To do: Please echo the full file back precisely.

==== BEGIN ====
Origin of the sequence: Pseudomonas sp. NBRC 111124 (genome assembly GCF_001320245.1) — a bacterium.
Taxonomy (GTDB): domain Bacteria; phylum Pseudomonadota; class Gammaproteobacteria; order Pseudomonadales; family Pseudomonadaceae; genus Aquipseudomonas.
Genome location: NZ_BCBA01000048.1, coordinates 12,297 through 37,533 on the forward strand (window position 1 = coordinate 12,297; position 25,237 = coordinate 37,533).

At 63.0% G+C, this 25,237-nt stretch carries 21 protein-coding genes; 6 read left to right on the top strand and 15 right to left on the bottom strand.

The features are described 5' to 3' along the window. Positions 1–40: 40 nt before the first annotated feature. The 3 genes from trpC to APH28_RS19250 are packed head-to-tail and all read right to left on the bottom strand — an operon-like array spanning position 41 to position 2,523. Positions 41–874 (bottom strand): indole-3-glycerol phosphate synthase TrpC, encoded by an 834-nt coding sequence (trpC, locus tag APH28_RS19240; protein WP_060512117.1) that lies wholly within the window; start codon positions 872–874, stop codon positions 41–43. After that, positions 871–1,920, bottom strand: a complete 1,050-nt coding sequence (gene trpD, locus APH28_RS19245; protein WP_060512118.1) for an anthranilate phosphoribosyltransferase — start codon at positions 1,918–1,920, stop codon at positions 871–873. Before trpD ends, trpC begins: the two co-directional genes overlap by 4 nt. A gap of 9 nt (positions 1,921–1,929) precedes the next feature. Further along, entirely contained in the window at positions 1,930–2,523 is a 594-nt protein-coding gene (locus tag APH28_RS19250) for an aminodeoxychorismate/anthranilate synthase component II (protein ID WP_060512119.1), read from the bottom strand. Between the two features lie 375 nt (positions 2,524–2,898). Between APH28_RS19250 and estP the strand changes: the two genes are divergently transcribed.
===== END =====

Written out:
Origin of the sequence: Pseudomonas sp. NBRC 111124 (genome assembly GCF_001320245.1) — a bacterium.
Taxonomy (GTDB): domain Bacteria; phylum Pseudomonadota; class Gammaproteobacteria; order Pseudomonadales; family Pseudomonadaceae; genus Aquipseudomonas.
Genome location: NZ_BCBA01000048.1, coordinates 12,297 through 37,533 on the forward strand (window position 1 = coordinate 12,297; position 25,237 = coordinate 37,533).

At 63.0% G+C, this 25,237-nt stretch carries 21 protein-coding genes; 6 read left to right on the top strand and 15 right to left on the bottom strand.

The features are described 5' to 3' along the window. Positions 1–40: 40 nt before the first annotated feature. The 3 genes from trpC to APH28_RS19250 are packed head-to-tail and all read right to left on the bottom strand — an operon-like array spanning position 41 to position 2,523. Positions 41–874 (bottom strand): indole-3-glycerol phosphate synthase TrpC, encoded by an 834-nt coding sequence (trpC, locus tag APH28_RS19240; protein WP_060512117.1) that lies wholly within the window; start codon positions 872–874, stop codon positions 41–43. After that, positions 871–1,920, bottom strand: a complete 1,050-nt coding sequence (gene trpD, locus APH28_RS19245; protein WP_060512118.1) for an anthranilate phosphoribosyltransferase — start codon at positions 1,918–1,920, stop codon at positions 871–873. Before trpD ends, trpC begins: the two co-directional genes overlap by 4 nt. A gap of 9 nt (positions 1,921–1,929) precedes the next feature. Further along, entirely contained in the window at positions 1,930–2,523 is a 594-nt protein-coding gene (locus tag APH28_RS19250) for an aminodeoxychorismate/anthranilate synthase component II (protein ID WP_060512119.1), read from the bottom strand. Between the two features lie 375 nt (positions 2,524–2,898). Between APH28_RS19250 and estP the strand changes: the two genes are divergently transcribed.